How to Die in the 21st Century… or, The Rise of the Smug Death.

It seems at the moment that every time I reach for the newspaper, I read of another person who is about to kick the bucket, and another person who has written a list of things they wish to do before their inevitable shuffle off this mortal coil. A cynic might say that they seem to be in the paper because this allows various companies and/or rich business people/celebrities to fund their Bucket List of things to do, most of which appear to include splashing about with a few dolphins, tootling off to whizz around the Grand Canyon by helicopter, and enjoying a round or two of crustless sarnies at Buckingham Palace. For those individuals fortunate enough not to be dying in the short-term – or at least those who unaware that they are about to – well, they’ll have to fund their own wish list. Manage to get a bit of a time-scale though, and top it off with some news coverage, and you’re sorted: friends, family and charitable strangers will club together to foot the bill for you.

I admit that this is a little glib of me, but I do stand by my original assertion that everywhere I look there is another terminally ill individual and another Bucket List. Just today I was reading an article about Kate Granger, the 31 year old doctor who is dying of a rare form of cancer. Ms Granger has decided to tweet from her death bed, to her 6000+ followers, and if she is too ill to tweet, she will dictate said tweets to her husband, using the hashtag #deathbedlive. She has written 70 birthday cards to her husband so that he has one to open each year after her passing (I’m sure any new partners will enjoy popping that on the mantel) and she has achieved various feats from her Bucket List, such as appearing as an extra on Coronation Street.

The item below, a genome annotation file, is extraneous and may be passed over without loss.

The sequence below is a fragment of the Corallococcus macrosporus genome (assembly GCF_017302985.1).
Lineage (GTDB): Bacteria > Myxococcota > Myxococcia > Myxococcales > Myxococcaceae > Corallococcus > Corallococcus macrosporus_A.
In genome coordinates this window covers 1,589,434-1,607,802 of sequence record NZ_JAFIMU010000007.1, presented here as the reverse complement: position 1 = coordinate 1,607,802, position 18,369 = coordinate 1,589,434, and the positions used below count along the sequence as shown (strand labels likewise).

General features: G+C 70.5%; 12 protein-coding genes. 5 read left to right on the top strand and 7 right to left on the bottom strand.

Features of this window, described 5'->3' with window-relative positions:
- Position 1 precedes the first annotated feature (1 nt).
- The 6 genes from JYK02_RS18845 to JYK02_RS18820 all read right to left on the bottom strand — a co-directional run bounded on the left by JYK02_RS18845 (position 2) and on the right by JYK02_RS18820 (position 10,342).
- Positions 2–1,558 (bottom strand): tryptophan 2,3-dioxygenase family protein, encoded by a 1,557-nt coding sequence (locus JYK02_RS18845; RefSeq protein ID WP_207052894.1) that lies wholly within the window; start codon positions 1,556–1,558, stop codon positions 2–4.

I quite agree with living life to the full – tricky of course, because life itself rather gets in the way – and if one were to live each day as though it were one’s last, then we’d probably all be shit-faced in the Maldives, fat as hell, grabbing the nearest dolphin and telling anyone who irritated us what we really thought of them… for possibly another 60+ years… thereby actually resulting in a generation of obese, drunken, skint, rude bastards, pulverising each other’s sunburnt faces whilst muttering that we never had managed that cucumber sandwich at Buckingham Palace.

It was whilst reading about Kate Granger, who, for the record, sounds like a very lovely person, that I was also hit by the realisation that suddenly we are all supposed to be cool about dying. There is a continual barrage via the media of people who are ‘bravely facing up to their mortality’, giving their tumours nicknames like ‘Lumpy’, cracking jokes with their jolly consultants and radiologists, and writing blogs about their musings on life, death… and – it goes without saying – the obligatory wish lists. And this is all very well and good, but when did it become the norm to begin promoting a vision of how we should cope with dying? As parents we are already given so-called ‘ideals’ to live up to, from ways in which to discipline our off-spring, to ways in which to wean them, and when to do so (JUST GIVE THEM A BANANA WHEN MILK NO LONGER SEEMS TO CUT IT FFS!). We are under pressure in the workplace, we are under pressure to eat an unprocessed, uncooked, raw Gwyneth Paltrow-esque diet, and now it seems that we are even under pressure to die ‘properly’. What happened to feeling a bit sorry for yourself? What happened to falling to your knees and screaming “Why the f*cking f*ck is it me, why why whyyyeeeeee?” repeatedly, whilst spitting on all your healthy mates and downing vodka like there’s no tomorrow (or less of them at any rate)?